For Families Reviews

Evacuees by Martin Beard - The Young REC Drama School


A brilliant show performed by kids, for kids (and their families!) It was thoroughly enjoyable and provided an intriguing insight into the lives of children evacuated during the war. It revealed the hardships faced by evacuees, fear of the Blitz and the sadness of family separation whilst also allowing for comedy and fun - a true reflection of real life. The play is a beautifully crafted piece with sub-plots which relate perfectly to today's younger generation: personal journeys of self- discovery and the development of true friendships underlie the main story.

The young actors were excellent in adopting roles from a different era and excelled in many other areas: voice projection and the use of accents were superb as was the awareness of the audience. In the context of the play, however, the three leading ladies (who adopted roles as the playwright and two musicians) were truly fantastic. I congratulate the whole cast - Buxton has some up and coming young stars in The Young REC Drama School!

It was a short but worthwhile play- I can't praise it enough. It was an excellent piece of theatre presented by extremely talented young people.

Jenny Heyward

National Archaeology Week: Life in the Iron Age - Buxton Museum and Art Gallery

A delightful Family Friendly event that links National Archaeology Week - hundreds of events from the Channel Islands to Dumfries and Galloway - with the Lindow Man's return to Manchester, Buxton Museum and Art Gallery and Stone and Water - a non-profit organisation that celebrates place in Buxton.

Gordon McLellan (www.creepingtoad) and Sarah Males of Stone and Water are environmental artists and were involved in development of the Lindow Man exhibition in Manchester ( They have brought a connection with it to Buxton. In drop in workshop sessions the children are given the opportunity to make part of a model Iron Age village using templates or the option to design their own roundhouse and figures. The room is awash with glue, colouring and modelling materials and on a wet morning lots of happy engaged children and their carers. Every child I asked thoroughly enjoyed their time.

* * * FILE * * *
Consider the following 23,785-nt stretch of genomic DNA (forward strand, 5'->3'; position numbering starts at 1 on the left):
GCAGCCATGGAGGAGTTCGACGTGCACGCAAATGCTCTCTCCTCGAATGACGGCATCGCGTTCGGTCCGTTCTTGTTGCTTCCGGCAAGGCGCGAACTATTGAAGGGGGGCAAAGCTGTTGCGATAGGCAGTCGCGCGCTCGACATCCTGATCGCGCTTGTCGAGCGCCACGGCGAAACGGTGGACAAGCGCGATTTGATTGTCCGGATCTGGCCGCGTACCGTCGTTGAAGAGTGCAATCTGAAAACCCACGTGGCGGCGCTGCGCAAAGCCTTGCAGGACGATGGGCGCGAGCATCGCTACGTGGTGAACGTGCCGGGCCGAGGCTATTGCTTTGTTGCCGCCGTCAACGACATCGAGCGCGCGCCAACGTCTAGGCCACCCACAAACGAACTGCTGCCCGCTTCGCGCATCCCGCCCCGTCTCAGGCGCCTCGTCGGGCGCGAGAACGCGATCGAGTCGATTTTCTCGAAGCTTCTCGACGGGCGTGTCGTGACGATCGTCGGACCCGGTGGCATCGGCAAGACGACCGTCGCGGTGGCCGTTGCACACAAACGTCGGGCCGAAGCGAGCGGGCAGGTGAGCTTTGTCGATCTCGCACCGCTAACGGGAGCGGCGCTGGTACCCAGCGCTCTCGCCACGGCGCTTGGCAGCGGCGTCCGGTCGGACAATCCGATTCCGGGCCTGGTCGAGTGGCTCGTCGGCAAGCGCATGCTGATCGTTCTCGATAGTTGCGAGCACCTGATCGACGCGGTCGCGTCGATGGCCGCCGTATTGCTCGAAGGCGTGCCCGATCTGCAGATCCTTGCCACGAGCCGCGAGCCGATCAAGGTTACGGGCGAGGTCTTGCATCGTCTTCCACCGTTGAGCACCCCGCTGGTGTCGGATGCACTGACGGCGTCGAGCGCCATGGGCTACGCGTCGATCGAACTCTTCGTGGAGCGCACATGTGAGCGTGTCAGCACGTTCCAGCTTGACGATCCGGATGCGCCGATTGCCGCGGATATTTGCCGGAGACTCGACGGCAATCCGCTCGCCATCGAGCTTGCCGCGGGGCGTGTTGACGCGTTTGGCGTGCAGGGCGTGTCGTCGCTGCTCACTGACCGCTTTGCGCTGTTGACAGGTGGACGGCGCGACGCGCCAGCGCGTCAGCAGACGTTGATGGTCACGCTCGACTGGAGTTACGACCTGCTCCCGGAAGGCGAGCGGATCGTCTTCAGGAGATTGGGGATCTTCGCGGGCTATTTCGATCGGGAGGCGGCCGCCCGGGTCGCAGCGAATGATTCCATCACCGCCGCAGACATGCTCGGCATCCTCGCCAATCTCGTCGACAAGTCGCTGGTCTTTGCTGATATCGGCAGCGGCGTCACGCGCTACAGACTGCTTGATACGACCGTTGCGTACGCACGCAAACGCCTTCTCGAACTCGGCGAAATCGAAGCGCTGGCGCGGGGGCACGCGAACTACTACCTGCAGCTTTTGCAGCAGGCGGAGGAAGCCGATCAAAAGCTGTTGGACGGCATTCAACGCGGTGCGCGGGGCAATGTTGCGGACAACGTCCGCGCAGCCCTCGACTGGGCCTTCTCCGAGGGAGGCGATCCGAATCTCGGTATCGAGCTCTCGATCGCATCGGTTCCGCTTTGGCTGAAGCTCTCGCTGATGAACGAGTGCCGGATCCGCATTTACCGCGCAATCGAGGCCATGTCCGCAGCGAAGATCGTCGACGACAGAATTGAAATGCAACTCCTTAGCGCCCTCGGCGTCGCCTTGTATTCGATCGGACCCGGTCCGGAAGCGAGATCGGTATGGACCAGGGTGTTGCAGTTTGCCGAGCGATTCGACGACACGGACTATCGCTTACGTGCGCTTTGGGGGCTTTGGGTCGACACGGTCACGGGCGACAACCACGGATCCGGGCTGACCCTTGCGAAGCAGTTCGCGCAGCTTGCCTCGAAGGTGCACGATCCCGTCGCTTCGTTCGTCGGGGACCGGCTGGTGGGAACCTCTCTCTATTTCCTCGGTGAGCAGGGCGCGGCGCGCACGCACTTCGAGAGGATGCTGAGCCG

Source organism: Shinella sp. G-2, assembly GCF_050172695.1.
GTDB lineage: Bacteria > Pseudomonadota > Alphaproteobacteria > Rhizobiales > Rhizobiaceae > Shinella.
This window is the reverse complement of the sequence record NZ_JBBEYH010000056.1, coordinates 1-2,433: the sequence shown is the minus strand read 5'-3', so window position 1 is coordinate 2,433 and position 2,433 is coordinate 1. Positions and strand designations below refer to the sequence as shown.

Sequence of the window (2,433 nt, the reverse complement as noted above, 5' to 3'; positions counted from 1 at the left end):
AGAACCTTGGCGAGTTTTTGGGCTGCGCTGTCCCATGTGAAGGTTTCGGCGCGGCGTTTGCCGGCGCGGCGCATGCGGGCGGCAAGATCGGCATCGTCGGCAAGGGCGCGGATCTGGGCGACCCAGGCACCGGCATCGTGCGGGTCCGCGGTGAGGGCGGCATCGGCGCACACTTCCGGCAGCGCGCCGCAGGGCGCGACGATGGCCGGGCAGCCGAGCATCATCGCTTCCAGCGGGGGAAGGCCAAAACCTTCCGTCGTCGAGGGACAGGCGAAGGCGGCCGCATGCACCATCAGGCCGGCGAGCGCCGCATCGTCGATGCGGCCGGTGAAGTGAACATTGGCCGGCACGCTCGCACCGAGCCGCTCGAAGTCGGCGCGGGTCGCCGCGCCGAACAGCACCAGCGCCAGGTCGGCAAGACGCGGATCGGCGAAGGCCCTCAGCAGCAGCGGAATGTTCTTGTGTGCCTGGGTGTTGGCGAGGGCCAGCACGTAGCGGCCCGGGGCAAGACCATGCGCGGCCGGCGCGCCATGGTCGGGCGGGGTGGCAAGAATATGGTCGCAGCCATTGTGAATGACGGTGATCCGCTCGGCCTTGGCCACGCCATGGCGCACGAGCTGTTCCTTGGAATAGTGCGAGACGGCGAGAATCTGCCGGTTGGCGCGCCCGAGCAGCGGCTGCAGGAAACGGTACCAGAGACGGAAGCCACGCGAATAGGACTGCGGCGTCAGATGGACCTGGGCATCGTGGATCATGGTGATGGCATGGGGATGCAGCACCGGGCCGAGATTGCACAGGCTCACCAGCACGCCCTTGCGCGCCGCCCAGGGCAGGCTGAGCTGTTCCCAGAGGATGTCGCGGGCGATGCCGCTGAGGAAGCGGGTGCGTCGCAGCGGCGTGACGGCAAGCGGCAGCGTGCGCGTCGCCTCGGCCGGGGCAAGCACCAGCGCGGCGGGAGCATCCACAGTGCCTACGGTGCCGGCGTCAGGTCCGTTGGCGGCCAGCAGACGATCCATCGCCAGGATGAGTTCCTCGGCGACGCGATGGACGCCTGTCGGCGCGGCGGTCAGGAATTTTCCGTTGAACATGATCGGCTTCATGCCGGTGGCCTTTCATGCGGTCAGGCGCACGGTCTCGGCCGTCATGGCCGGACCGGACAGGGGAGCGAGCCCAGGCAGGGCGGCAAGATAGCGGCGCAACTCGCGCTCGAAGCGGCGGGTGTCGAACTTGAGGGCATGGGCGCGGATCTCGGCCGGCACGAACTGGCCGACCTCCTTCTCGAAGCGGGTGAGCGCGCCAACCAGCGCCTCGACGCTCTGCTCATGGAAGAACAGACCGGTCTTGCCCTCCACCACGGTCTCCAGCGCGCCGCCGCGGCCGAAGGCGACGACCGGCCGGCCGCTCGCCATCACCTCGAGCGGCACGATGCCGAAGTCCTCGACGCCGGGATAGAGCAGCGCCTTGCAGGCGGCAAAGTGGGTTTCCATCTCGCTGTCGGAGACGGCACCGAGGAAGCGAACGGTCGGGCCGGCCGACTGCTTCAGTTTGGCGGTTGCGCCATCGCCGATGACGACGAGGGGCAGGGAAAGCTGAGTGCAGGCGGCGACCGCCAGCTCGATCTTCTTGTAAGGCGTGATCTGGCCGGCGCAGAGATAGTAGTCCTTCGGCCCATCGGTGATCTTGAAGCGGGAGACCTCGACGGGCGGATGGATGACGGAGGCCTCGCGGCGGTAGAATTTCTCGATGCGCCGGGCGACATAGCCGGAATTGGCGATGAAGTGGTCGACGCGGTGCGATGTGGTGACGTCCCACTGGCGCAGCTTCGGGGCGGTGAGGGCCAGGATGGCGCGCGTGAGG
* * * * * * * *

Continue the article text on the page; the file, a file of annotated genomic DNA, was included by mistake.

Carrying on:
Being of an academic bent and many times too old for the target age range I was disappointed not to find the workshop embedded in an exhibition of Iron Age artefacts (which the museum must surely have!) and some exposition on the life of our ancestors. There are numerous Iron Age sites in the neighbourhood and this would have been a golden opportunity to introduce young people to them and encourage them to take their families to visit them and let their imagination roam.

Stone and Water have many other workshops in this series, both in the Museum and at Poole's Cavern. See the Museum or Creeping Toad websites for details.

John Wilson

Once Upon a Time High by Holly Friend - The Young REC Drama School

once upon a time

Fairy tales have long provided a fertile ground in which writers can plant new and entertaining ideas. Whether its Shrek, Sondheim's Into The Woods or the miniseries The Tenth Kingdom, the vivid plots and larger-than-life characters can be easily transplanted into slightly more subversive worlds.

In Holly Friend's Once Upon A Time High, the familiar characters from fairy tales (or more particularly their Disney counterparts) are transplanted to the world of the High School drama - now almost as recognisable as the fairy stories from 1980s John Hughes rom-coms, 1990s TV series such as My So Called Life and Dawson's Creek and, most particularly, the all-conquering High School Musical. So, Cinderella, Snow White and all the other fairy tale princesses become the 'popular' clique in an imaginary High School, Prince Charming a brainless jock and Pinocchio, the outsider who plots revenge on the night of the prom. As always in High School dramas, it's the outsider who is the most clearly drawn of the characters here with telling lines about his father's wanting him to be 'a real boy' and training him to get rid of his wooden mannerisms and his victory over his detractors (albeit at the expense of personal freedom for them all) is well thought through.

As always with the Young REC's shows, the cast perform with enthusiasm and commitment, perhaps more so than usual in that Once Upon A Time High was written by one of their number. Holly Friend is to be commended for her inventiveness and wit and I hope she writes more in the future.

Robbie Carnegie

The Haunted Storybook by Corinne Coward - The Young REC Drama School

drama school haunted storybook

In The Haunted Storybook, two groups of children discover a couple of magic books that transport some of their number into a scary and threatening new world, while their friends struggle to get them out. Corinne Coward's script provides ample opportunities for all the young cast members (aged 8 to 10) to shine, and the performances are all characterised by their commitment and concentration. By the effective means of back-projection and sound effects the scene moves easily between the real world and the magical one and the blocking of the actors is well done. One slight criticism, but one easily resolved - like all Fringe venues, Nice One can encounter a bit of background noise (particularly on Sunday, with carnival revelry in full swing outside), and the actors, in most cases, need to speak a little bit louder and clearer to be heard by everyone in the audience. The script is quite complicated and I for one lost a few of the twists of the plot at times, but this in no way spoiled the enjoyment of seeing the team spirit and hard work of these young performers.

Robbie Carnegie